This study aims to determine the most informative mammographic features for breast cancer diagnosis using mutual information (MI) analysis. Our Health Insurance Portability and Accountability Act-approved database consists of 44,397 consecutive structured mammography reports for 20,375 patients collected from 2005 to 2008. The reports include demographic risk factors (age, family and personal history of breast cancer, and use of hormone therapy) and mammographic features from the Breast Imaging Reporting and Data System lexicon. We calculated MI using Shannon's entropy measure for each feature with respect to the outcome (benign/malignant using a cancer registry match as reference standard). In order to evaluate the validity of the MI rankings of features, we trained and tested naïve Bayes classifiers on the feature with tenfold cross-validation, and measured the predictive ability using area under the ROC curve (AUC). We used a bootstrapping approach to assess the distributional properties of our estimates, and the DeLong method to compare AUC. Based on MI, we found that mass margins and mass shape were the most informative features for breast cancer diagnosis. Calcification morphology, mass density, and calcification distribution provided predictive information for distinguishing benign and malignant breast findings. Breast composition, associated findings, and special cases provided little information in this task. We also found that the rankings of mammographic features with MI and AUC were generally consistent. MI analysis provides a framework to determine the value of different mammographic features in the pursuit of optimal (i.e., accurate and efficient) breast cancer diagnosis.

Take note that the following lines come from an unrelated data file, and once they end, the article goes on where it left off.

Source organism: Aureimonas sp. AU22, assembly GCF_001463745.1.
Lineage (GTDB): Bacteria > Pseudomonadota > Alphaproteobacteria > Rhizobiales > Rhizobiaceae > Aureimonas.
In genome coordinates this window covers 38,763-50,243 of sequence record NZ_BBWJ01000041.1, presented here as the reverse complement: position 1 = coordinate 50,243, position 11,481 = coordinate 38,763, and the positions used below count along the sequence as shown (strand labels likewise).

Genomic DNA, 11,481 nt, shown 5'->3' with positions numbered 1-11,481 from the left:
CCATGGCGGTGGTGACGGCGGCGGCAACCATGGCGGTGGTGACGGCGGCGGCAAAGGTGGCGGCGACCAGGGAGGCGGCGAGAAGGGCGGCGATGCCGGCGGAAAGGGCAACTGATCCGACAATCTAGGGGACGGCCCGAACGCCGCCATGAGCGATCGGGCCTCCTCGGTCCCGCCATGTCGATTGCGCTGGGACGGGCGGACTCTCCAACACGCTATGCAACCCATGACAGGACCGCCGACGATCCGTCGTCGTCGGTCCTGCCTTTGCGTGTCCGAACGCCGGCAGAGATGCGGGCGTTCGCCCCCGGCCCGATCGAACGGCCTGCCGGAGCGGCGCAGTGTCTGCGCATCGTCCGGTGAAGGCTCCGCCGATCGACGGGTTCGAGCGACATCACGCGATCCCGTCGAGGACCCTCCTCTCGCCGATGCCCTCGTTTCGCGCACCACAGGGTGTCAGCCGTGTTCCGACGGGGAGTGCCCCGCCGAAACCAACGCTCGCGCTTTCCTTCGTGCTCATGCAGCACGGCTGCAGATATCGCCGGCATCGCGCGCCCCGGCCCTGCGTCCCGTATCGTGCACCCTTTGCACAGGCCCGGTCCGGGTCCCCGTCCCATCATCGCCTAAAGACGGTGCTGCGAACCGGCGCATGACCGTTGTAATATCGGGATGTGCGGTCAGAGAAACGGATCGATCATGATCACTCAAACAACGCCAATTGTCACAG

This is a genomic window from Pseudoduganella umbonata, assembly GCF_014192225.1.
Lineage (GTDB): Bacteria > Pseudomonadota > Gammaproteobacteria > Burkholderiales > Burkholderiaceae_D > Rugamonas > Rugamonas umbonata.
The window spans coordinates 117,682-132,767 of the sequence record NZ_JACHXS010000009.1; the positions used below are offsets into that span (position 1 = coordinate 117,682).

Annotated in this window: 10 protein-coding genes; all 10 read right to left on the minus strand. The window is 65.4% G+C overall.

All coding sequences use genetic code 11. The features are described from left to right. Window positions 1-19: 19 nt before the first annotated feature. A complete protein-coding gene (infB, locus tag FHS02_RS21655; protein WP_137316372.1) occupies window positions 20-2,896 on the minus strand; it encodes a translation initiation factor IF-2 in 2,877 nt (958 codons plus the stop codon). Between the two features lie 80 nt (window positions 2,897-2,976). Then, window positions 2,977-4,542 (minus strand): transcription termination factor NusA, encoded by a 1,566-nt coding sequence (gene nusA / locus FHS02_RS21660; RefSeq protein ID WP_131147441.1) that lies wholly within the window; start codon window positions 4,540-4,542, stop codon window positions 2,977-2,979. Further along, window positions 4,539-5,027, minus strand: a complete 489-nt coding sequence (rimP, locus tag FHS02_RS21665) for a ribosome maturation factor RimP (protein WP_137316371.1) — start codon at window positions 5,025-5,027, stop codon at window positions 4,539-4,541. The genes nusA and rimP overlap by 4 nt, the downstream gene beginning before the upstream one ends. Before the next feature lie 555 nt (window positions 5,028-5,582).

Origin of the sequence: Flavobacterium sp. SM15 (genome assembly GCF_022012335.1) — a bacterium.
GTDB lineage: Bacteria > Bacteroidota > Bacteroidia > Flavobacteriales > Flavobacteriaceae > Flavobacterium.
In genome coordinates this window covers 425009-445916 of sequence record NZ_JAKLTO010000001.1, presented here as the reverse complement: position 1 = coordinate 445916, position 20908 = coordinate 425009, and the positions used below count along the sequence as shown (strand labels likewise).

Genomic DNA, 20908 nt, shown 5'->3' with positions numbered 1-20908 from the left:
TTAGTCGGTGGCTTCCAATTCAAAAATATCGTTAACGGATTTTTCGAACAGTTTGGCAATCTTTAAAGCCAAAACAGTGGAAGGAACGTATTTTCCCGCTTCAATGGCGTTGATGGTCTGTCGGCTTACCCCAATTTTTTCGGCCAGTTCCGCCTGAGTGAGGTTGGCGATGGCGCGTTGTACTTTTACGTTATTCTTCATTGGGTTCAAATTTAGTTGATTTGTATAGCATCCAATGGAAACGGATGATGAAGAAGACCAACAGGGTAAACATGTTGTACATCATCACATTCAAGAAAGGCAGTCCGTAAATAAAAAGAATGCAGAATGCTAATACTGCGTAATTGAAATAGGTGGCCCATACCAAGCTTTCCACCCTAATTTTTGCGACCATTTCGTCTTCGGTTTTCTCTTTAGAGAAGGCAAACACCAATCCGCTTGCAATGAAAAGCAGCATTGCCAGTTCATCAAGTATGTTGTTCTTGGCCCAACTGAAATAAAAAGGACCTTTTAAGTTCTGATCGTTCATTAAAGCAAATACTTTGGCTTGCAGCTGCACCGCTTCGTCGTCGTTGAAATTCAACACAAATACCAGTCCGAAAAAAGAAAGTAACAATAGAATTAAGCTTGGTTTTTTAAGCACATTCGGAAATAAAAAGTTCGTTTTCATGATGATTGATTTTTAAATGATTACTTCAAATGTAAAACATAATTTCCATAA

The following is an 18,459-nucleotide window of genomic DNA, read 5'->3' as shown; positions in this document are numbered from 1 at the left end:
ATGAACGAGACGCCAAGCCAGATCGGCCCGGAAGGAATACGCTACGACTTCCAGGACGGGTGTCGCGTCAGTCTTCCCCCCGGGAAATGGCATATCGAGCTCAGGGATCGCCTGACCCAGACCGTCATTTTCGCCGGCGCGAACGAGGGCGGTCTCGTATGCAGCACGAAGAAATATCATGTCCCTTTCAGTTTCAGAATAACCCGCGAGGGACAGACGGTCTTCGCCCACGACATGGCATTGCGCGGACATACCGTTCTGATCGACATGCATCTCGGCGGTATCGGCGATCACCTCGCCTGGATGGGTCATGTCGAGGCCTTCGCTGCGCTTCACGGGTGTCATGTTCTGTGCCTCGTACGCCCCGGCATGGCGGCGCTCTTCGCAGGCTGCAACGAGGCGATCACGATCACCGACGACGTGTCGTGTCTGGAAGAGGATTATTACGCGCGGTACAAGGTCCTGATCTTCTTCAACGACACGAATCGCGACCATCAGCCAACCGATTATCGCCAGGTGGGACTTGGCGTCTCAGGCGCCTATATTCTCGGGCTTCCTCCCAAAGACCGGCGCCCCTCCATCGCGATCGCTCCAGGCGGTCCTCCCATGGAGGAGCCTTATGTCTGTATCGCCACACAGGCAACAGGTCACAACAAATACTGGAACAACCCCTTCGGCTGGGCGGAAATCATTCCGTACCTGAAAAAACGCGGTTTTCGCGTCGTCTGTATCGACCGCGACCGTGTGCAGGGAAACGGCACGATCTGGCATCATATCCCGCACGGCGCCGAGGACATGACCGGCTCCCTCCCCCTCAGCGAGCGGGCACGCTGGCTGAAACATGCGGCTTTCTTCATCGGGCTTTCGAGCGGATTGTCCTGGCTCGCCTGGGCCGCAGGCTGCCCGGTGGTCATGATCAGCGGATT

- Breast cancer
- Decision support
- Mutual information
ASJC Scopus subject areas
- Radiological and Ultrasound Technology
- Radiology Nuclear Medicine and imaging
- Computer Science Applications